The WB-PBPK model of bisoprolol (Figure 1) was built by GastroPlus version 7.0 (Simulations Plus, Inc, Lancaster, CA, USA) and used for all of the simulations performed in healthy adults and patients with impaired renal function. The PBPK (disposition) model was composed of 14 tissue compartments, including the heart, lung, brain, adipose, muscle, skin, spleen, reproductive, gastrointestinal tract, liver, kidney, yellow marrow, red marrow and rest of the body. These compartments were linked together by venous and arterial blood circulation. All of the tissues except for the liver were supplied from the arterial circulation, and blood exiting of the tissues flows directly into the venous circulation. The liver received its blood supply from the hepatic artery and the portal vein, which itself received the pooled blood supply from the spleen and the gastrointestinal tract. All of the tissues were considered to be well-stirred compartments, and drug distribution into these compartments was driven by perfusion-limited kinetics. The assumption of perfusion-limited kinetics was justified for lipophilic small molecules18,19. Each compartment was defined by an associated tissue blood flow rate, volume and a tissue-to-plasma partition coefficient. The built-in mass balance differential equations were used in the model. The mass balance for the rate of change in bisoprolol concentration in a non-eliminating tissue was equal to the product of tissue blood flow rate and the difference between the concentrations in the arterial and venous bloods. Here, the venous blood concentration was represented as the tissue concentration divided by tissue-to-plasma partition coefficient (Kp) and then corrected for blood-to-plasma concentration ratio (Rbp). For an eliminating tissue, the mass balance equation must be modified to include a clearance term. Taken together, the mass balance differential equation for a generic tissue compartment, except for lung, had the following form20,21,22:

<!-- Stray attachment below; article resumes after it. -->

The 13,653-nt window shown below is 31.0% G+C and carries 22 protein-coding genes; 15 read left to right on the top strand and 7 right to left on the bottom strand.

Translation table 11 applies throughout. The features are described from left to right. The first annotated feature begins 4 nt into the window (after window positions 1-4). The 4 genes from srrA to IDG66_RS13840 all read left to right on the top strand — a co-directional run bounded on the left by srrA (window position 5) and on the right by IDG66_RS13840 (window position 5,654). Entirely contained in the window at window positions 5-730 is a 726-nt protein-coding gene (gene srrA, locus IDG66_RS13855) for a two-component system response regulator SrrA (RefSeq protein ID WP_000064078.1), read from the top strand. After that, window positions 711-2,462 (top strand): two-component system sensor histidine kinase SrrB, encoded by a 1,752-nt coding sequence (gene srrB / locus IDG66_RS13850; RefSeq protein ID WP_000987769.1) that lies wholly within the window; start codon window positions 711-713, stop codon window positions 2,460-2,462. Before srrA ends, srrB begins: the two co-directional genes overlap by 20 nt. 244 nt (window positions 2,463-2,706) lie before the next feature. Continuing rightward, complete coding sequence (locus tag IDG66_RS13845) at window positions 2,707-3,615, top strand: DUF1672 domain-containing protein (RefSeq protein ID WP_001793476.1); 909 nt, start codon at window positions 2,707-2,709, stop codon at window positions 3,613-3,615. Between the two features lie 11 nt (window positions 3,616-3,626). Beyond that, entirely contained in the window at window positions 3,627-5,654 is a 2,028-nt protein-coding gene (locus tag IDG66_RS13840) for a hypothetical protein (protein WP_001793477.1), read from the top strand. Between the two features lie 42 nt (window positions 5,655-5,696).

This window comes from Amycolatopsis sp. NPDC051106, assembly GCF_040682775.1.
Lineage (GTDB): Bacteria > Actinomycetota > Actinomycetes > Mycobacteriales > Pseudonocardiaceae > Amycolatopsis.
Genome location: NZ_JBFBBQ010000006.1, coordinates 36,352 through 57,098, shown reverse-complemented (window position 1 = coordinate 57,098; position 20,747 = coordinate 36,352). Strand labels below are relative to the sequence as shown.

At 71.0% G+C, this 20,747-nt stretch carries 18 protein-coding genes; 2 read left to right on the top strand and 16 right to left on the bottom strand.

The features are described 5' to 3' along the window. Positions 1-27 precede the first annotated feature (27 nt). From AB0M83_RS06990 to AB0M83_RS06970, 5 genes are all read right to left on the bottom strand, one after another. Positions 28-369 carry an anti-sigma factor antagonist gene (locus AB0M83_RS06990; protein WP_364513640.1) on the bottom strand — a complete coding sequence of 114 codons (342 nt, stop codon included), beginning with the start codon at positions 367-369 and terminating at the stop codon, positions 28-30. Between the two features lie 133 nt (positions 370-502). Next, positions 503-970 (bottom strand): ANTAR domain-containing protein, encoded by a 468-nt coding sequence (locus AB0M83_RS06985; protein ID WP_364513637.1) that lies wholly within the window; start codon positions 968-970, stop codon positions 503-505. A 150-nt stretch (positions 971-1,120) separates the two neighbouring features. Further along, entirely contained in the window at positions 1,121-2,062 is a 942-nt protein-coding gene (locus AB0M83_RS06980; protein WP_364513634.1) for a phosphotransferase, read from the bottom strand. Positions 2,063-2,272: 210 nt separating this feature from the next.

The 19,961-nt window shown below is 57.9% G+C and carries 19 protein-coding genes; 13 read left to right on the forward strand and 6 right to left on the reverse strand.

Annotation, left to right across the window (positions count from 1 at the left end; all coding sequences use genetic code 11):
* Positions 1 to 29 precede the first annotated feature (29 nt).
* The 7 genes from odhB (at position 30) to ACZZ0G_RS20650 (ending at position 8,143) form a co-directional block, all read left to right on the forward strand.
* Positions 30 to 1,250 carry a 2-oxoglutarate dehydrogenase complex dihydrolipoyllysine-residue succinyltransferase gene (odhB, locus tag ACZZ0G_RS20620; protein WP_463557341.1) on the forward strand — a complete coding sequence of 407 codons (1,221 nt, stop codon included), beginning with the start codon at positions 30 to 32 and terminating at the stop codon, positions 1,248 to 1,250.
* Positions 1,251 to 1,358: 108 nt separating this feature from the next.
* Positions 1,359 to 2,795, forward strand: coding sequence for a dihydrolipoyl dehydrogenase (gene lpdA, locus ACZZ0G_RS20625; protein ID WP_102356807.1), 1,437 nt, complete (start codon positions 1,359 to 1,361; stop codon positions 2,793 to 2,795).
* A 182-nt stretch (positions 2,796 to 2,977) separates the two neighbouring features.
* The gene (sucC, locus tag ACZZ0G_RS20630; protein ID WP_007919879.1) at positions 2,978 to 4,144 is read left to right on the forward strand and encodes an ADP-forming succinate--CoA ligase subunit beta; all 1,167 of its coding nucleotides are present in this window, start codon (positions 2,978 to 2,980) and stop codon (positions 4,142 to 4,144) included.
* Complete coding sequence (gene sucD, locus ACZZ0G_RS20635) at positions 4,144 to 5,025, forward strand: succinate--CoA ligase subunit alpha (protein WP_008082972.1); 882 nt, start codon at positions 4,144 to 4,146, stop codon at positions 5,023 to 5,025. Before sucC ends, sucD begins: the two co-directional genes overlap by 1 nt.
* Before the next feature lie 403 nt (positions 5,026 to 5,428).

Figure 1
figure 1

Schematic structure of the whole-body PBPK model used to predict in vivo behaviors of bisoprolol in different human populations. The blood flow rates associatied with the 14 compartments- lung (Lu), liver (Li), spleen (Sp), gut (AC), adipose (Ad), muscle (Mu), heart (He), brain (Br), kidney (Ki), skin (Sk), reproductive organ (RO), red marrow (RM), yellow marrow (YM), rest of body (ROB), — are represented by Q, subscripted with the corresponding compartment. Qha is the blood flow rate to the liver via hepatic artery (ha).

where Vt, Ct, Qt,, Kp, and CLint,u represent the volume, concentration, blood flow rate, tissue-to-plasma partition coefficient, and unbound intrinsic clearance of the tissue, respectively; Cb,a represents the arterial blood concentration; Rbp represents the blood-to-plasma concentration ratio and fup represents the fraction unbound in plasma.

The change in mass within the lung was described as20,21,22:

where Vlu and Qlu, are the volume and blood flow rate of lung, respectively. Cb,v is the venous blood concentration.

The mass balance differential equation for arterial blood is20,21,22:

where Vb,a is the volume of arterial blood.

For venous blood, the mass balance differential equation is20,21,22:

where i is adipose, brain, heart, kidney, liver, muscle, red marrow, reproductive organ, rest of body, skin, yellow marrow tissues, and Vb,v is the volume of venous blood.

For bisoprolol, perfusion-limited compartments were adopted to model distribution into tissues. Tissue-to-plasma partition coefficients (Kp) were predicted using established tissue-composition based models22,23,24. They depend on compound biopharmaceutical properties such as lipophilicity (log P), pKa, and fraction of free drug in plasma as well as on the composition of lipids, water and proteins in each tissue compartment. The equations used for fraction drug unbound in tissues (fuT) were derived from the literature22. The steady state volume of distribution (Vss) was estimated by summing the contributions of all tissue compartments25:

where Vp is volume of plasma, Ve is erythrocyte volume, which was computed from the hematocrit of the whole blood, Rep is erythrocyte-to-plasma concentration ratio, Vt is tissue volume, Kp is the tissue-to-plasma partition coefficient, and ERt is the extraction ratio in the tissue.